The (Temporarily) Lost Buyer/Seller

The (Temporarily) Lost Buyer/Seller

  • Julia Steadman
  • 11/21/22

The (Temporarily) Lost Buyer/Seller

Credit to Leonard Steinberg

There is a wave of people that is reluctant to sell now and buy a new property at a notably higher rate than they did before. These homeowners bought when rates were really low - or refinanced at a low rate - when rates dropped to historical lows. It could take a while for them to either feel comfortable with the essential need to move, regardless of rates, or hopefully wait for a moment when rates come down again, maybe not to the super-low levels that spoiled us all a little bit, but to more 'realistic' levels.


This group has a few options at their disposal:

  1. Wait for rates to come down to more realistic levels, hoping the FED has raised rates too far, too fast.
  2. Sell and buy at a higher rate with the hopes of refinancing later when/if rates come down.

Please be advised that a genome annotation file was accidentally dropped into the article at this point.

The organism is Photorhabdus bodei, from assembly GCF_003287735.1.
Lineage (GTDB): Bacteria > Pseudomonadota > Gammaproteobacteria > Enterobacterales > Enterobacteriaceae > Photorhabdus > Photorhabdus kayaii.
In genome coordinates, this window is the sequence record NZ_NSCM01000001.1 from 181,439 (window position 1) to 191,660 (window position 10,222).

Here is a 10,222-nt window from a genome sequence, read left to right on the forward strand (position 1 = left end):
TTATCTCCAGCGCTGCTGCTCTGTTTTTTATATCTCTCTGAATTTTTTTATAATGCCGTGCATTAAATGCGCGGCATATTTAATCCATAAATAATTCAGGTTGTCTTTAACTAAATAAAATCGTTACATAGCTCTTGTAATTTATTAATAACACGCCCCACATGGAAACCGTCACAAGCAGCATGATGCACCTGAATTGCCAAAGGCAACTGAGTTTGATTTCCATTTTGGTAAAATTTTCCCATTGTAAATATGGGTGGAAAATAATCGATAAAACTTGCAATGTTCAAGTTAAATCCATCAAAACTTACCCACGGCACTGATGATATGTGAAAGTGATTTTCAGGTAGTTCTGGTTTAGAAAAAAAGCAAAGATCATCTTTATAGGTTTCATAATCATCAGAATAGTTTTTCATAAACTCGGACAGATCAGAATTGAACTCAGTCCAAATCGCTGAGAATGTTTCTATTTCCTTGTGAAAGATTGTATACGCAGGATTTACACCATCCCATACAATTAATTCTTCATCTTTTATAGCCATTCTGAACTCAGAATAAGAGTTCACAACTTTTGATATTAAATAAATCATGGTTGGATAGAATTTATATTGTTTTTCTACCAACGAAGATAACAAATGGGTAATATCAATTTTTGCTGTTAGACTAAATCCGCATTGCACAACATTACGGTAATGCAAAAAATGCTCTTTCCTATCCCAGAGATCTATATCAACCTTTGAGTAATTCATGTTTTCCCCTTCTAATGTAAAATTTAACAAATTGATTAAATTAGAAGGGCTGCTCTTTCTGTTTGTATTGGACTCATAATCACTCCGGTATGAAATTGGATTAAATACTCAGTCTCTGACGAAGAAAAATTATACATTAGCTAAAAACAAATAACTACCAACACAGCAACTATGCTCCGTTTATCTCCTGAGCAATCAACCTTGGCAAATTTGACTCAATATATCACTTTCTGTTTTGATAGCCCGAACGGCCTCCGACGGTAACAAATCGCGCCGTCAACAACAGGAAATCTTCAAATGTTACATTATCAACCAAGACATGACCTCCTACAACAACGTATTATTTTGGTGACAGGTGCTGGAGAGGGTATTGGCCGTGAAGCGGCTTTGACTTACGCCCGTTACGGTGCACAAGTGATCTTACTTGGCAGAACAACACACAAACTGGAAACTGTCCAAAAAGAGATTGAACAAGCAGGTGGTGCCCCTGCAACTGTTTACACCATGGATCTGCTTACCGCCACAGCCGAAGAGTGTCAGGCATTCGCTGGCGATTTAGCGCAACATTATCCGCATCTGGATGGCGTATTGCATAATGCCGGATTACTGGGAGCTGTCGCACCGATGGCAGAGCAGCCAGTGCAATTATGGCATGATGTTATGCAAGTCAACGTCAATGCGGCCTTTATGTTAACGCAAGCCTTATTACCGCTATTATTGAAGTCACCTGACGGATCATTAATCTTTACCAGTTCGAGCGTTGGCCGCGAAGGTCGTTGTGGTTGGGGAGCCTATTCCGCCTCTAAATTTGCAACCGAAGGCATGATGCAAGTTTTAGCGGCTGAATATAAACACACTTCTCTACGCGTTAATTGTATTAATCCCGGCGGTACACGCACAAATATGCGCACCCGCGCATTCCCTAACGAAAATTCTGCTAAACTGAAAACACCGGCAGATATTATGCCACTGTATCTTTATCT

3. If they are selling a high priced home to buy a smaller, lower priced home - or a home in a cheaper area - they may not need as much - or any -financing.
  4. UP-sizing now can deliver a healthy balance sheet: If you sell a $1 million home for a 10% discount, you experience a $100k loss. If you are buying a $3 million larger home with a 10% discount, that's a $300k 'savings' and the $200k difference could cover the costs of a higher rate for many, many months or even years. Or refinance when rates are dropped when a recession hits (they usually happen every 7-10 years)
  5. Simply acknowledge new realities and live within them, possibly lowering a budget if possible. Death, divorce, career-moves, births, marriages, etc don't stop when recessions or slowdowns hit.....or when rates rise.
  6. Buy your new home with the higher interest rate and rent it out, planning to move into it in 2 years when hopefully rates come down. You can deduct all the mortgage interest from an investment property.....
  7. If you have large cash reserves, buy your new home with all/mostly cash and then finance later when/if rates come down. If cash earns about 3% in a savings account, saving 3-4% compared to a mortgage may be a wise investment and in many areas home prices are stable and still rising.


The key to all of this is: everyone's circumstances and finances are different. We as realtors, identify options for clients' consideration to help them formulate intelligent strategies. Waiting and seeing is a strategy too, but only if you ignore the fact that we are ALL running out of time.

Turnquist Spilseth Group

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